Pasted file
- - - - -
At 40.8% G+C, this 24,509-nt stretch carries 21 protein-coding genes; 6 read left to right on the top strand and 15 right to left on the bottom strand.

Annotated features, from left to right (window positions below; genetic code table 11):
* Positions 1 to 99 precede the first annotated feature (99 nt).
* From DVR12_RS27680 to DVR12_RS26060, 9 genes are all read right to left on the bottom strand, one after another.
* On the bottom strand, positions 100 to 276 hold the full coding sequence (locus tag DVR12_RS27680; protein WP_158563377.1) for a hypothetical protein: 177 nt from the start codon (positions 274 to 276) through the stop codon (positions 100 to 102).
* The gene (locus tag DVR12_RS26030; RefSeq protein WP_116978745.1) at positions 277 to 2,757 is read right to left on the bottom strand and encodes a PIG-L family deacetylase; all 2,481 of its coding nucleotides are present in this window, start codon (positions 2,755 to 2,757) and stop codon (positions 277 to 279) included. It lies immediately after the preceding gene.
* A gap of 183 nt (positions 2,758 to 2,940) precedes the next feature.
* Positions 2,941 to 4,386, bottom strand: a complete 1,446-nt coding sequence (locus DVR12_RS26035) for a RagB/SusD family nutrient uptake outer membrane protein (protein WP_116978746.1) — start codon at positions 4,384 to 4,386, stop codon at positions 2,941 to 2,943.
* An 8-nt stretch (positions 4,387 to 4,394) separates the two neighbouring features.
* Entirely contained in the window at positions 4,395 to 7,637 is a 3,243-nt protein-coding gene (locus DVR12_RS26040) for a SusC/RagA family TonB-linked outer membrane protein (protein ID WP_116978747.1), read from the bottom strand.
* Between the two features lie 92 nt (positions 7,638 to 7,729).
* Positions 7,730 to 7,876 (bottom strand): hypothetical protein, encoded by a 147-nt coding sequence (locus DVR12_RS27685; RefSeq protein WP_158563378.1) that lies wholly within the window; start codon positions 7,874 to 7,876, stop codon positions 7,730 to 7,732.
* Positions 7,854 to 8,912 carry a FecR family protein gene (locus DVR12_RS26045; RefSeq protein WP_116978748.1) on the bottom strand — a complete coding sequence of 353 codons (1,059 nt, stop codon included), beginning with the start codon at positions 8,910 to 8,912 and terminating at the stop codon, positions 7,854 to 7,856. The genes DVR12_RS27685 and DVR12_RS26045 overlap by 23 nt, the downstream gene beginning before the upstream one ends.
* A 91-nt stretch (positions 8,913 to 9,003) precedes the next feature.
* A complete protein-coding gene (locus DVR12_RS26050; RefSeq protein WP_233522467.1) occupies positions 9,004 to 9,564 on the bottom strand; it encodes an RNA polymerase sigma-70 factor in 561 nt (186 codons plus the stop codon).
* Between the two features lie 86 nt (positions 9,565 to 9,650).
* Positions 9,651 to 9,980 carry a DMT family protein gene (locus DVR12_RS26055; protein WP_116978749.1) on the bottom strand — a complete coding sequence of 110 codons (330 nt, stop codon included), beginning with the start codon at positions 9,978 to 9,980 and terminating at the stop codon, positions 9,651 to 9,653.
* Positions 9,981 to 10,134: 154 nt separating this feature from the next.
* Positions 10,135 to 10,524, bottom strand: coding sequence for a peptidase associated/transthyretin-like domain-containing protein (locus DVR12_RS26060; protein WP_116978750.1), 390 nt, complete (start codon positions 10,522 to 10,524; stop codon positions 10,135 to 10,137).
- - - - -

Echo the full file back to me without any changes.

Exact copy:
At 40.8% G+C, this 24,509-nt stretch carries 21 protein-coding genes; 6 read left to right on the top strand and 15 right to left on the bottom strand.

Annotated features, from left to right (window positions below; genetic code table 11):
* Positions 1 to 99 precede the first annotated feature (99 nt).
* From DVR12_RS27680 to DVR12_RS26060, 9 genes are all read right to left on the bottom strand, one after another.
* On the bottom strand, positions 100 to 276 hold the full coding sequence (locus tag DVR12_RS27680; protein WP_158563377.1) for a hypothetical protein: 177 nt from the start codon (positions 274 to 276) through the stop codon (positions 100 to 102).
* The gene (locus tag DVR12_RS26030; RefSeq protein WP_116978745.1) at positions 277 to 2,757 is read right to left on the bottom strand and encodes a PIG-L family deacetylase; all 2,481 of its coding nucleotides are present in this window, start codon (positions 2,755 to 2,757) and stop codon (positions 277 to 279) included. It lies immediately after the preceding gene.
* A gap of 183 nt (positions 2,758 to 2,940) precedes the next feature.
* Positions 2,941 to 4,386, bottom strand: a complete 1,446-nt coding sequence (locus DVR12_RS26035) for a RagB/SusD family nutrient uptake outer membrane protein (protein WP_116978746.1) — start codon at positions 4,384 to 4,386, stop codon at positions 2,941 to 2,943.
* An 8-nt stretch (positions 4,387 to 4,394) separates the two neighbouring features.
* Entirely contained in the window at positions 4,395 to 7,637 is a 3,243-nt protein-coding gene (locus DVR12_RS26040) for a SusC/RagA family TonB-linked outer membrane protein (protein ID WP_116978747.1), read from the bottom strand.
* Between the two features lie 92 nt (positions 7,638 to 7,729).
* Positions 7,730 to 7,876 (bottom strand): hypothetical protein, encoded by a 147-nt coding sequence (locus DVR12_RS27685; RefSeq protein WP_158563378.1) that lies wholly within the window; start codon positions 7,874 to 7,876, stop codon positions 7,730 to 7,732.
* Positions 7,854 to 8,912 carry a FecR family protein gene (locus DVR12_RS26045; RefSeq protein WP_116978748.1) on the bottom strand — a complete coding sequence of 353 codons (1,059 nt, stop codon included), beginning with the start codon at positions 8,910 to 8,912 and terminating at the stop codon, positions 7,854 to 7,856. The genes DVR12_RS27685 and DVR12_RS26045 overlap by 23 nt, the downstream gene beginning before the upstream one ends.
* A 91-nt stretch (positions 8,913 to 9,003) precedes the next feature.
* A complete protein-coding gene (locus DVR12_RS26050; RefSeq protein WP_233522467.1) occupies positions 9,004 to 9,564 on the bottom strand; it encodes an RNA polymerase sigma-70 factor in 561 nt (186 codons plus the stop codon).
* Between the two features lie 86 nt (positions 9,565 to 9,650).
* Positions 9,651 to 9,980 carry a DMT family protein gene (locus DVR12_RS26055; protein WP_116978749.1) on the bottom strand — a complete coding sequence of 110 codons (330 nt, stop codon included), beginning with the start codon at positions 9,978 to 9,980 and terminating at the stop codon, positions 9,651 to 9,653.
* Positions 9,981 to 10,134: 154 nt separating this feature from the next.
* Positions 10,135 to 10,524, bottom strand: coding sequence for a peptidase associated/transthyretin-like domain-containing protein (locus DVR12_RS26060; protein WP_116978750.1), 390 nt, complete (start codon positions 10,522 to 10,524; stop codon positions 10,135 to 10,137).